that was produced under the instruction of

students at Howard University School of Law.

former CNN News Producer and Associate

THE SCHOOL OF SOCIAL WORK AND THE SCHOOL OF BUSINESS are nominated for 2019 HBCU Awards. The School of Social Work received a

Professor Jennifer Thomas.


finalist nomination for Best Social Work Program and

they have signed a non-binding Letter of Intent to

the School of Business received a finalist nomination for

explore partnership opportunities. The agreement

Best Business Program.

outlines that the two organizations will enter


exclusive conversations to determine how they could best collaborate to serve the D.C. region.

hosted her annual Beating the Odds Summit on Howard’s campus to support and inspire firstgeneration college-bound students. The event is part of the Reach Higher Initiative she launched five years ago.

SCHOOL OF DIVINITY PROFESSOR ALICE OGDEN BELLIS’S book Proverbs was named Book of the Year by the Association of Catholic Publishers in its 2019 Excellence in Publishing Awards.

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Enclosed is my gift of $ Name: _____________________________________________________________ Title: ______________________________________________________________ Company/Organization: _____________________________________________ Address: ___________________________________________________________ City/State/Zip: ______________________________________________________ If new address, please check: ¨

Home Phone: _______________________________________________________ Office Phone: _______________________________________________________ Mobile Phone: ______________________________________________________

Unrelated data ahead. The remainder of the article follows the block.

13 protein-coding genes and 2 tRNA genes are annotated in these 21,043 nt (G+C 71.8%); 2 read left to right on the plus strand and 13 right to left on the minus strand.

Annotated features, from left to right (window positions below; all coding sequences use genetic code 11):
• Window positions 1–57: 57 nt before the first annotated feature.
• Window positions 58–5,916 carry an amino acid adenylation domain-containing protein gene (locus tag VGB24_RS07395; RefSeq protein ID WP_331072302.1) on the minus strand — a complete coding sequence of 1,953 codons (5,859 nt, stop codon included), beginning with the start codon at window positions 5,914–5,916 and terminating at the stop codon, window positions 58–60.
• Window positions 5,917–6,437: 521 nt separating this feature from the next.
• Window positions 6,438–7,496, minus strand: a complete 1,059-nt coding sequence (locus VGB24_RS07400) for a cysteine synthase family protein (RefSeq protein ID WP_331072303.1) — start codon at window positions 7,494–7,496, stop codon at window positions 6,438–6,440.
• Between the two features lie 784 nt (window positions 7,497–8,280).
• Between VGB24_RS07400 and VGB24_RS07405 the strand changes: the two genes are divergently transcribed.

“The Journey” “The Journey” is a weekly 15-minute program hosted by Dr. Wayne A. I. Frederick, 17th President of Howard University. A family man, scholar, surgeon, leader, servant of the world, Frederick engages in dynamic dialogue with local and national guests, learning about their journeys and their thoughts on a full range of issues of the day. Listeners can hear conversations about raising boys to manhood, encouraging women in leadership, detecting cancer, mentoring youth, preventing domestic violence, the value of a village and much more.


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Email: _____________________________________________________________ Class Year:__________ College/Program:________________________________ PLEASE CHARGE MY CARD: Visa


American Express


Name on Card:_____________________________________________________ Credit Card Number: _______________________________________________ Exp Date:_______________ Security Code:______________________________ Address: __________________________________________________________ City/State/Zip: _____________________________________________________ If same as above, please check: Signature: _________________________________________________________ Date: _____________________________________________________________ My and/or my spouse’s employer will match my/our gift. For online giving, visit: DIVISION OF DEVELOPMENT & ALUMNI RELATIONS HOWARD UNIVERSITY 2225 GEORGIA AVENUE NW, ROOM 901 WASHINGTON, DC 20059